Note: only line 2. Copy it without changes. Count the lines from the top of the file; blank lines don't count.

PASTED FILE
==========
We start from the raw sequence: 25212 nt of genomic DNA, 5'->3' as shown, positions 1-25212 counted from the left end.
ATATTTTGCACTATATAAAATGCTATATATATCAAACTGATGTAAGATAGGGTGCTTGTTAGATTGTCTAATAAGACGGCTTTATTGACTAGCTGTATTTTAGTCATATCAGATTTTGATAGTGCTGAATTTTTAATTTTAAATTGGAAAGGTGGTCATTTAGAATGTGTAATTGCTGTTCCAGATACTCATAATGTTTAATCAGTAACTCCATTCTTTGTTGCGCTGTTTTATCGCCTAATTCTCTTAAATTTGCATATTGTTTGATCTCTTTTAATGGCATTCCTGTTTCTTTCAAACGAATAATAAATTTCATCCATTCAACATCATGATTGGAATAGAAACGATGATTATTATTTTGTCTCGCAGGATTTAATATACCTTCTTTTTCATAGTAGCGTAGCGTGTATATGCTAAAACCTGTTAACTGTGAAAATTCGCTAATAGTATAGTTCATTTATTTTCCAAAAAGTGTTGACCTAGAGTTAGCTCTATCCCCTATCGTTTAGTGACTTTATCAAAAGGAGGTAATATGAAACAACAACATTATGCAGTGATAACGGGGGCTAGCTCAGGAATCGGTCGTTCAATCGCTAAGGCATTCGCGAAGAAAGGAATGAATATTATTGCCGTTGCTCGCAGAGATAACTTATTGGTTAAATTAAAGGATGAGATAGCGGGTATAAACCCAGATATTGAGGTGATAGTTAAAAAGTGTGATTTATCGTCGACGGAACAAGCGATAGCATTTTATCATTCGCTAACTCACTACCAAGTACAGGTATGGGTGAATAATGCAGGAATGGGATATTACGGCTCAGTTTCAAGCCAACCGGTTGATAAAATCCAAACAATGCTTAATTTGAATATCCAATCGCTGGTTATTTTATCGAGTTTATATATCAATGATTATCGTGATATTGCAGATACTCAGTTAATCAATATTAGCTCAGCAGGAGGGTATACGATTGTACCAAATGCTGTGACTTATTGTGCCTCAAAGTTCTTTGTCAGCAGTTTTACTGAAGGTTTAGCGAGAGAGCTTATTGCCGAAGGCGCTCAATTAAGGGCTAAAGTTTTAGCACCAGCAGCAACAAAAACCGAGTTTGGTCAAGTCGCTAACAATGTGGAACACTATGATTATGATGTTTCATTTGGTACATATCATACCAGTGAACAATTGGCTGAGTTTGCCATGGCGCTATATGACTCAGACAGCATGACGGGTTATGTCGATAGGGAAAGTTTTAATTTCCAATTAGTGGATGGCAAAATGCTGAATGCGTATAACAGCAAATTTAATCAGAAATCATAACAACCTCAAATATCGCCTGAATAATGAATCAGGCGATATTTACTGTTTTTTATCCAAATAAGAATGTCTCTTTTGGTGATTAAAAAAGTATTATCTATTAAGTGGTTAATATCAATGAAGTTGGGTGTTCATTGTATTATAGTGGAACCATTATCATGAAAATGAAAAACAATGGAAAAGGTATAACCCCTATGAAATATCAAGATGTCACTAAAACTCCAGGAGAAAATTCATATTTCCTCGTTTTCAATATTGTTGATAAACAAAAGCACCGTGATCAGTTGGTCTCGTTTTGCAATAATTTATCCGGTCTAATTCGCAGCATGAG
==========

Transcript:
ATATTTTGCACTATATAAAATGCTATATATATCAAACTGATGTAAGATAGGGTGCTTGTTAGATTGTCTAATAAGACGGCTTTATTGACTAGCTGTATTTTAGTCATATCAGATTTTGATAGTGCTGAATTTTTAATTTTAAATTGGAAAGGTGGTCATTTAGAATGTGTAATTGCTGTTCCAGATACTCATAATGTTTAATCAGTAACTCCATTCTTTGTTGCGCTGTTTTATCGCCTAATTCTCTTAAATTTGCATATTGTTTGATCTCTTTTAATGGCATTCCTGTTTCTTTCAAACGAATAATAAATTTCATCCATTCAACATCATGATTGGAATAGAAACGATGATTATTATTTTGTCTCGCAGGATTTAATATACCTTCTTTTTCATAGTAGCGTAGCGTGTATATGCTAAAACCTGTTAACTGTGAAAATTCGCTAATAGTATAGTTCATTTATTTTCCAAAAAGTGTTGACCTAGAGTTAGCTCTATCCCCTATCGTTTAGTGACTTTATCAAAAGGAGGTAATATGAAACAACAACATTATGCAGTGATAACGGGGGCTAGCTCAGGAATCGGTCGTTCAATCGCTAAGGCATTCGCGAAGAAAGGAATGAATATTATTGCCGTTGCTCGCAGAGATAACTTATTGGTTAAATTAAAGGATGAGATAGCGGGTATAAACCCAGATATTGAGGTGATAGTTAAAAAGTGTGATTTATCGTCGACGGAACAAGCGATAGCATTTTATCATTCGCTAACTCACTACCAAGTACAGGTATGGGTGAATAATGCAGGAATGGGATATTACGGCTCAGTTTCAAGCCAACCGGTTGATAAAATCCAAACAATGCTTAATTTGAATATCCAATCGCTGGTTATTTTATCGAGTTTATATATCAATGATTATCGTGATATTGCAGATACTCAGTTAATCAATATTAGCTCAGCAGGAGGGTATACGATTGTACCAAATGCTGTGACTTATTGTGCCTCAAAGTTCTTTGTCAGCAGTTTTACTGAAGGTTTAGCGAGAGAGCTTATTGCCGAAGGCGCTCAATTAAGGGCTAAAGTTTTAGCACCAGCAGCAACAAAAACCGAGTTTGGTCAAGTCGCTAACAATGTGGAACACTATGATTATGATGTTTCATTTGGTACATATCATACCAGTGAACAATTGGCTGAGTTTGCCATGGCGCTATATGACTCAGACAGCATGACGGGTTATGTCGATAGGGAAAGTTTTAATTTCCAATTAGTGGATGGCAAAATGCTGAATGCGTATAACAGCAAATTTAATCAGAAATCATAACAACCTCAAATATCGCCTGAATAATGAATCAGGCGATATTTACTGTTTTTTATCCAAATAAGAATGTCTCTTTTGGTGATTAAAAAAGTATTATCTATTAAGTGGTTAATATCAATGAAGTTGGGTGTTCATTGTATTATAGTGGAACCATTATCATGAAAATGAAAAACAATGGAAAAGGTATAACCCCTATGAAATATCAAGATGTCACTAAAACTCCAGGAGAAAATTCATATTTCCTCGTTTTCAATATTGTTGATAAACAAAAGCACCGTGATCAGTTGGTCTCGTTTTGCAATAATTTATCCGGTCTAATTCGCAGCATGAG